For decades, scientists have been talking about quantum computers – a new generation of computers that would be exponentially more powerful than today’s best supercomputers, and would revolutionise the way we process data.
But despite regular headlines on new advances in the field, it feels like we’re still so far away from seeing a true, working version.
That’s why researchers have just published a paper describing a ‘roadmap’ of what needs to be done to build the first practical quantum computer.
The study, led by scientists at the University of Technology Sydney (UTS) in Australia, in collaboration with MIT, looked specifically at research on photon-based quantum computer chips, which use particles of light to code for information, and are a frontrunner for getting quantum computers off the ground.
But let’s start with the basics. A regular computer solves problems using bits that can be either a 0 or a 1 – meaning it can process only one thing at a time.
Quantum computers, on the other hand, use quantum bits (or qubits), which can be 0, 1, or in a superposition of both at the same time - think Schrodinger’s cat and being dead and alive in a box all at once.
This means that instead of being able to solve just one problem at a time, a quantum computer could theoretically solve many calculations at once.
Google has already created what it calls a quantum computer, but many experts say it’s not anywhere near as powerful as a ‘real’ quantum computer would be, because it only enacts a special type of quantum computing called quantum annealing.
So what’s standing in our way of building a proper quantum computer?
While scientists have managed to capture and hold onto particles that are small enough to be qubits – and they’ve successfully demonstrated entanglement of multiple photons – they’re still struggling to make these devices practical.
Nevertheless, photon-based quantum computers are a solid bet, because not only can particles of light work as qubits, they can also transport the information afterwards, creating the foundation of a functioning computer system.
Plus light travels fast and emitters can be efficiently packaged onto a small chip – just think of laser beams and laser pointers.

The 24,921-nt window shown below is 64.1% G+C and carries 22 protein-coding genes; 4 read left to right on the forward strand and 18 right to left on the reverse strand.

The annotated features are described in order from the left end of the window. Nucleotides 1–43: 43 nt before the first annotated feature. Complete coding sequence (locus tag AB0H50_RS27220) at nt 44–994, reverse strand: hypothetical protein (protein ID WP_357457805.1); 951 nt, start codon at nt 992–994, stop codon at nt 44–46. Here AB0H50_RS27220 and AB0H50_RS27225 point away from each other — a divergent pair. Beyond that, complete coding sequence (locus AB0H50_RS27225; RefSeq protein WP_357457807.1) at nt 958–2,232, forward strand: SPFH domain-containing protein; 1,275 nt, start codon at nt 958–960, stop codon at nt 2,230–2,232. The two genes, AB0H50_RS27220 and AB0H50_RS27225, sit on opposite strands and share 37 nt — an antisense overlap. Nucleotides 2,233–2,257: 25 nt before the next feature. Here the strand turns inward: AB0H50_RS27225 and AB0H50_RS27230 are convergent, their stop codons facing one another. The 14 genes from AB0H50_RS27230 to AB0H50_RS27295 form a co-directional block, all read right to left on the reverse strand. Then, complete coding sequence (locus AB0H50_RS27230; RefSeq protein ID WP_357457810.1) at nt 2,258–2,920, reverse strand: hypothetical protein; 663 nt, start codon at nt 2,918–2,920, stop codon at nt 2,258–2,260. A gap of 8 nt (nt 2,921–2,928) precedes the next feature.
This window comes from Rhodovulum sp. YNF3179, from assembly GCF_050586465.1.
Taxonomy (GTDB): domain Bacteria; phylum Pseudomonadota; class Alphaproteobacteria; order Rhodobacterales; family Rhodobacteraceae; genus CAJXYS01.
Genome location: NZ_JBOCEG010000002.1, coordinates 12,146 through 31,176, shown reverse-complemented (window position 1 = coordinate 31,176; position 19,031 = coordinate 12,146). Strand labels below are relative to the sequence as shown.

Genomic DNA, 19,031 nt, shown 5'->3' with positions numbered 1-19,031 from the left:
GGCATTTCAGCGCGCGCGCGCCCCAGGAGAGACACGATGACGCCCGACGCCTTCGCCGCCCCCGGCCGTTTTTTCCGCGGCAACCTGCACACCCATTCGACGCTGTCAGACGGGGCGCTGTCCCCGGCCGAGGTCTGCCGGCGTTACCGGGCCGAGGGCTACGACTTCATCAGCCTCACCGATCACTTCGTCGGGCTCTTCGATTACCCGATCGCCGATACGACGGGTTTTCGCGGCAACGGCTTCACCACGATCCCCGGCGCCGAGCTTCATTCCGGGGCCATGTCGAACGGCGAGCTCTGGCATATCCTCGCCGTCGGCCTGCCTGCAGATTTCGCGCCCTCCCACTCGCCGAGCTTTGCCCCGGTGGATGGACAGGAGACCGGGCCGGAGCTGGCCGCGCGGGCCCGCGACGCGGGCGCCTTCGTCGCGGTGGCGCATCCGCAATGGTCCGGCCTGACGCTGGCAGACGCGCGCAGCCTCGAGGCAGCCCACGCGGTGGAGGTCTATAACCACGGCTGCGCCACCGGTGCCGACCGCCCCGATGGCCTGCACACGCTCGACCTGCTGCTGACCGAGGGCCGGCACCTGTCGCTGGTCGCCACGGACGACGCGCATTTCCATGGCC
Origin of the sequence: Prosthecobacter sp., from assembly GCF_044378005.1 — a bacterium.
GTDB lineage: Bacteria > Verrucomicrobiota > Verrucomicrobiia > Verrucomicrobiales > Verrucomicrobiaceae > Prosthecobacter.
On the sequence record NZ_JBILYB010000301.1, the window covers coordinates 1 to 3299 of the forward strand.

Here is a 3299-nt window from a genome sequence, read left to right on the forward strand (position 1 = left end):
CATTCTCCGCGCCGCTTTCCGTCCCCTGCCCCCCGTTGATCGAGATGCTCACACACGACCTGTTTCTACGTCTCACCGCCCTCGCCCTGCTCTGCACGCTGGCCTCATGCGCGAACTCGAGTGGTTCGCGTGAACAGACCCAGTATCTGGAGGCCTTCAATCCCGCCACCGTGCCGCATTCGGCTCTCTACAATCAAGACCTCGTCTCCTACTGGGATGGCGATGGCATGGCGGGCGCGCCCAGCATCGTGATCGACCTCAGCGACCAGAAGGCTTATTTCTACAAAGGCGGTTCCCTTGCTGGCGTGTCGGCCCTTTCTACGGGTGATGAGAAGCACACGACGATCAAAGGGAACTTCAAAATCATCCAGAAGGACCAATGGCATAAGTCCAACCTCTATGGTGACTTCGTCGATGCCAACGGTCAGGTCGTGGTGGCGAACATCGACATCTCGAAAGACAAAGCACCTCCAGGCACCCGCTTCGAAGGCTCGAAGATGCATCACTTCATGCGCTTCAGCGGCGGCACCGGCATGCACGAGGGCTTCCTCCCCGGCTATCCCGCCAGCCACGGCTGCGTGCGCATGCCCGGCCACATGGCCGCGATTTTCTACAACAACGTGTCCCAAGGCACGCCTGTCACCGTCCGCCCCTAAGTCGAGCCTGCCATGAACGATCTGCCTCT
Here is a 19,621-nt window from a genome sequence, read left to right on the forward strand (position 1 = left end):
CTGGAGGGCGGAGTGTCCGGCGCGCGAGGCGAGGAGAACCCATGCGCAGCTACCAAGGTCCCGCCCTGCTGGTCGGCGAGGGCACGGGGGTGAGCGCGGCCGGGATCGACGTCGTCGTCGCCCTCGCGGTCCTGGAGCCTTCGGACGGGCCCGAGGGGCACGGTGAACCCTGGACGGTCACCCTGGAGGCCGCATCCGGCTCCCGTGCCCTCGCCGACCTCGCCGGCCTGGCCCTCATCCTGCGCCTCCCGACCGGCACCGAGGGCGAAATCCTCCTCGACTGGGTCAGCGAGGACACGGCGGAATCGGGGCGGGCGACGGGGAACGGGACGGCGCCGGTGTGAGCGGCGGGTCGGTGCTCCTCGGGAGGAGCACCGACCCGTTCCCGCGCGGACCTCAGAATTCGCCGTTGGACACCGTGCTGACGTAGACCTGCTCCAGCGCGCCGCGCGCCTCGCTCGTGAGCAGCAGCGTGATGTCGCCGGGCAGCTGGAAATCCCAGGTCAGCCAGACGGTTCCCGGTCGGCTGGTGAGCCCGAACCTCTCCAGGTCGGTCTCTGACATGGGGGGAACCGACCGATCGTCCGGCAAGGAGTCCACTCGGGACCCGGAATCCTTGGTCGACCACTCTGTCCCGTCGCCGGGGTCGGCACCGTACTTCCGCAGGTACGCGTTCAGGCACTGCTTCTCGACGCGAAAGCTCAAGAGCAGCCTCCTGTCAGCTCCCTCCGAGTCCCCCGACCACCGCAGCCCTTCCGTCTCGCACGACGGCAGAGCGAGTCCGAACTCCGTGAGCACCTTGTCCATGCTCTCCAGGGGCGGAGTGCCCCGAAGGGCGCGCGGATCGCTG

"Photonic technologies are becoming increasingly prevalent in our daily lives. After decades of rapid advances, light sources – especially lasers and light-emitting diodes (LEDs) – have become high-performance, yet low-cost and reliable components, driving the internet and lighting cities," the team from UTS writes.
According to this new paper, the next step is the development of a perfect solid state non-classical light source, known as a single photon source.
These sources of light produce streams of photons with controllable quantum relationships and act as qubits. They should emit identical photons, in terms of intensity and colour, and be triggered electrically.
Plus researchers need to find and engineer the perfect material for the job. Among the many contenders are diamond and an emerging platform, identified by the researchers, called hexagonal boron nitride.
"There is still no 'ideal' on-demand single-photon emitter, but a plethora of promising material systems have been developed, and several have transitioned from proof-of-concept to engineering efforts with steadily improving performance," the researchers write.
In the new paper, the team summarises some of the requirements for these future single-photon emitters. Here are the highlights:
- The team says that the emitters must be bright, easy to engineer, and scalable. The improvement we’ve already seen in the past few years is equivalent to the six-decade transformation of television – from cathode ray tube to brand new LED flat screens.
- Many groups are pursuing this in different ways – studying different platforms and methods of engineering and characterisation to create the best emitters for the job.
- New platforms are emerging, including quantum dots, diamond and carbon nanotube-based platforms, and 2D materials.
It’s exciting to know that we’re so close to a real quantum computer, we now have a roadmap to get there. We’re looking forward to seeing what happens next.
The review has been published in Nature Photonics.